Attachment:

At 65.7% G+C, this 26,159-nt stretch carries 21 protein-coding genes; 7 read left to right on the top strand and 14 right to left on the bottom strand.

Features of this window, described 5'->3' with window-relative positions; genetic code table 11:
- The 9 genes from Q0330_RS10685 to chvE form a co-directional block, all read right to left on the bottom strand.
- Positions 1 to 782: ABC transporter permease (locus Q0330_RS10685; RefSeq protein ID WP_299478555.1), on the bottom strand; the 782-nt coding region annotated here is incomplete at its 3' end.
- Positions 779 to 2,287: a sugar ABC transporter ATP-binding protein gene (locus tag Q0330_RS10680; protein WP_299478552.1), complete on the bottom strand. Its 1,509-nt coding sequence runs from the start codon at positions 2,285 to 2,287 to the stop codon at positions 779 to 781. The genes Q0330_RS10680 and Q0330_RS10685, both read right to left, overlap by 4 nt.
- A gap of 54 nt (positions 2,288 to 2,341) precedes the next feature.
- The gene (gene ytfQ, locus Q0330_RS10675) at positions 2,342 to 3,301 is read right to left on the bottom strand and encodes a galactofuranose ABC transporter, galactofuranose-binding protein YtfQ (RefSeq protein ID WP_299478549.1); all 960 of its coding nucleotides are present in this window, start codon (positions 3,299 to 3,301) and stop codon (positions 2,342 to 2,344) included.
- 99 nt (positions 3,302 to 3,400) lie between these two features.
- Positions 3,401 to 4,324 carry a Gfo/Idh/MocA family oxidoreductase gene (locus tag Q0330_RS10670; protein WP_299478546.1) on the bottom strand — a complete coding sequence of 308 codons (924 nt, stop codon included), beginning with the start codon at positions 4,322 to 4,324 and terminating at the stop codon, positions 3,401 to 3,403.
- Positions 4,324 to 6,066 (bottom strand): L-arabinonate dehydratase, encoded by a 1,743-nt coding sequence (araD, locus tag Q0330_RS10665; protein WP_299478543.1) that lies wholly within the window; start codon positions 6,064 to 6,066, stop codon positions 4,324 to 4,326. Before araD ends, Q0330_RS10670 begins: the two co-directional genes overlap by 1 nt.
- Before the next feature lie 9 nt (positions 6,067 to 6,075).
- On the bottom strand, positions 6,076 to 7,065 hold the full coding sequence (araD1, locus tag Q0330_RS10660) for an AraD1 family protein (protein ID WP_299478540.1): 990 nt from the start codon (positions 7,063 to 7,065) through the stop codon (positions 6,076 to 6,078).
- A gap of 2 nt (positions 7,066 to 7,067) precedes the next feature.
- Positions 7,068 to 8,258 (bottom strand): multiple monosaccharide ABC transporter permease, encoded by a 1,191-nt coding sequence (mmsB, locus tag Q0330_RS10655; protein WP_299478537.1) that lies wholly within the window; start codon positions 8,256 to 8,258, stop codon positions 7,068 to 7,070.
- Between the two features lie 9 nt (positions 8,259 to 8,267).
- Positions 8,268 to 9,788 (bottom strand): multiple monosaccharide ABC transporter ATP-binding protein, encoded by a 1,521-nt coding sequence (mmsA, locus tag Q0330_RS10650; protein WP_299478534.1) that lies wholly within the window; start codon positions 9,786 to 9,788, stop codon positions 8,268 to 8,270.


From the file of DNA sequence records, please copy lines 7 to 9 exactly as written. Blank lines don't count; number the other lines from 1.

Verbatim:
- The gene (gene ytfQ, locus Q0330_RS10675) at positions 2,342 to 3,301 is read right to left on the bottom strand and encodes a galactofuranose ABC transporter, galactofuranose-binding protein YtfQ (RefSeq protein ID WP_299478549.1); all 960 of its coding nucleotides are present in this window, start codon (positions 3,299 to 3,301) and stop codon (positions 2,342 to 2,344) included.
- 99 nt (positions 3,302 to 3,400) lie between these two features.
- Positions 3,401 to 4,324 carry a Gfo/Idh/MocA family oxidoreductase gene (locus tag Q0330_RS10670; protein WP_299478546.1) on the bottom strand — a complete coding sequence of 308 codons (924 nt, stop codon included), beginning with the start codon at positions 4,322 to 4,324 and terminating at the stop codon, positions 3,401 to 3,403.